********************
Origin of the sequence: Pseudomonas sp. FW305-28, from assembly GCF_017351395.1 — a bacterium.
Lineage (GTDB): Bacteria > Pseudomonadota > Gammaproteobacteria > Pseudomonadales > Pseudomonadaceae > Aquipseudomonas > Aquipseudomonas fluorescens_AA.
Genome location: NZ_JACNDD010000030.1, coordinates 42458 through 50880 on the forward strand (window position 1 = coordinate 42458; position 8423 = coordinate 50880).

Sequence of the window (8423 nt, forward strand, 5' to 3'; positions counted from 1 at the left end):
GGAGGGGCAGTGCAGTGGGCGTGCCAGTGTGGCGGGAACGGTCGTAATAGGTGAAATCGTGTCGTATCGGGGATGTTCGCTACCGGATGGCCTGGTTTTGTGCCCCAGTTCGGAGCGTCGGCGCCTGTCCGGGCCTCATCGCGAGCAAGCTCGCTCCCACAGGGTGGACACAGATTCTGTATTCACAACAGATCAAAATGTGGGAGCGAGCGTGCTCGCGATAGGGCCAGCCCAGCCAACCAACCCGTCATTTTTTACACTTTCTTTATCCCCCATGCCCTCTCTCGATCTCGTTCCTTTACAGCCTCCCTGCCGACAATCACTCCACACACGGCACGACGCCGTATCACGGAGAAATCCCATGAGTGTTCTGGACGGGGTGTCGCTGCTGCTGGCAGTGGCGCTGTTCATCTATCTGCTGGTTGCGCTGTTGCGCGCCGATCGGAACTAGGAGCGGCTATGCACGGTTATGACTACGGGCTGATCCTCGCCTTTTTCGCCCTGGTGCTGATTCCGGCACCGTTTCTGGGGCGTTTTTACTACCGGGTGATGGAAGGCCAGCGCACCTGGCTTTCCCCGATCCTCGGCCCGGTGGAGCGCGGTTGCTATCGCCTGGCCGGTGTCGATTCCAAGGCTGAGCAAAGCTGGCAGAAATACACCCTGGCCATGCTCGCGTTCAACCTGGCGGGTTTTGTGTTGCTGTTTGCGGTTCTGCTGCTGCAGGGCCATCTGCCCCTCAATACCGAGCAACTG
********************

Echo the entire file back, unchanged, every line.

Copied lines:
Origin of the sequence: Pseudomonas sp. FW305-28, from assembly GCF_017351395.1 — a bacterium.
Lineage (GTDB): Bacteria > Pseudomonadota > Gammaproteobacteria > Pseudomonadales > Pseudomonadaceae > Aquipseudomonas > Aquipseudomonas fluorescens_AA.
Genome location: NZ_JACNDD010000030.1, coordinates 42458 through 50880 on the forward strand (window position 1 = coordinate 42458; position 8423 = coordinate 50880).

Sequence of the window (8423 nt, forward strand, 5' to 3'; positions counted from 1 at the left end):
GGAGGGGCAGTGCAGTGGGCGTGCCAGTGTGGCGGGAACGGTCGTAATAGGTGAAATCGTGTCGTATCGGGGATGTTCGCTACCGGATGGCCTGGTTTTGTGCCCCAGTTCGGAGCGTCGGCGCCTGTCCGGGCCTCATCGCGAGCAAGCTCGCTCCCACAGGGTGGACACAGATTCTGTATTCACAACAGATCAAAATGTGGGAGCGAGCGTGCTCGCGATAGGGCCAGCCCAGCCAACCAACCCGTCATTTTTTACACTTTCTTTATCCCCCATGCCCTCTCTCGATCTCGTTCCTTTACAGCCTCCCTGCCGACAATCACTCCACACACGGCACGACGCCGTATCACGGAGAAATCCCATGAGTGTTCTGGACGGGGTGTCGCTGCTGCTGGCAGTGGCGCTGTTCATCTATCTGCTGGTTGCGCTGTTGCGCGCCGATCGGAACTAGGAGCGGCTATGCACGGTTATGACTACGGGCTGATCCTCGCCTTTTTCGCCCTGGTGCTGATTCCGGCACCGTTTCTGGGGCGTTTTTACTACCGGGTGATGGAAGGCCAGCGCACCTGGCTTTCCCCGATCCTCGGCCCGGTGGAGCGCGGTTGCTATCGCCTGGCCGGTGTCGATTCCAAGGCTGAGCAAAGCTGGCAGAAATACACCCTGGCCATGCTCGCGTTCAACCTGGCGGGTTTTGTGTTGCTGTTTGCGGTTCTGCTGCTGCAGGGCCATCTGCCCCTCAATACCGAGCAACTG